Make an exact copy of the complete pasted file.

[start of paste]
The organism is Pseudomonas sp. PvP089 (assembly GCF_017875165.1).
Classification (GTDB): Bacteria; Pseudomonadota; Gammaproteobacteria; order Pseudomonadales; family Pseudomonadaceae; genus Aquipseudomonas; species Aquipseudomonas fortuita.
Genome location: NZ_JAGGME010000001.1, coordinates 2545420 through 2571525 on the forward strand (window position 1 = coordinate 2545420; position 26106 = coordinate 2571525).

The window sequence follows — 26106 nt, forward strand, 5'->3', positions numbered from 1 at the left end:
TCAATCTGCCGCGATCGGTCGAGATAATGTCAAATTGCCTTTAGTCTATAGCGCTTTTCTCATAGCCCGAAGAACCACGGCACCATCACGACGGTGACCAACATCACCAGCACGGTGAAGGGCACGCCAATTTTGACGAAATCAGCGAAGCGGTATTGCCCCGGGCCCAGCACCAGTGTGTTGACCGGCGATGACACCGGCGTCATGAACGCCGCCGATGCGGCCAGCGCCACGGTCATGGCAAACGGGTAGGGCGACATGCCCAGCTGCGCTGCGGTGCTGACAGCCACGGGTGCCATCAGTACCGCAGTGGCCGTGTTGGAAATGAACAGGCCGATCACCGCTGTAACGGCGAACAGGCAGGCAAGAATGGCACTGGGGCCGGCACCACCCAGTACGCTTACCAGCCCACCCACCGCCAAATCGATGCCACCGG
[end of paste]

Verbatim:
The organism is Pseudomonas sp. PvP089 (assembly GCF_017875165.1).
Classification (GTDB): Bacteria; Pseudomonadota; Gammaproteobacteria; order Pseudomonadales; family Pseudomonadaceae; genus Aquipseudomonas; species Aquipseudomonas fortuita.
Genome location: NZ_JAGGME010000001.1, coordinates 2545420 through 2571525 on the forward strand (window position 1 = coordinate 2545420; position 26106 = coordinate 2571525).

The window sequence follows — 26106 nt, forward strand, 5'->3', positions numbered from 1 at the left end:
TCAATCTGCCGCGATCGGTCGAGATAATGTCAAATTGCCTTTAGTCTATAGCGCTTTTCTCATAGCCCGAAGAACCACGGCACCATCACGACGGTGACCAACATCACCAGCACGGTGAAGGGCACGCCAATTTTGACGAAATCAGCGAAGCGGTATTGCCCCGGGCCCAGCACCAGTGTGTTGACCGGCGATGACACCGGCGTCATGAACGCCGCCGATGCGGCCAGCGCCACGGTCATGGCAAACGGGTAGGGCGACATGCCCAGCTGCGCTGCGGTGCTGACAGCCACGGGTGCCATCAGTACCGCAGTGGCCGTGTTGGAAATGAACAGGCCGATCACCGCTGTAACGGCGAACAGGCAGGCAAGAATGGCACTGGGGCCGGCACCACCCAGTACGCTTACCAGCCCACCCACCGCCAAATCGATGCCACCGG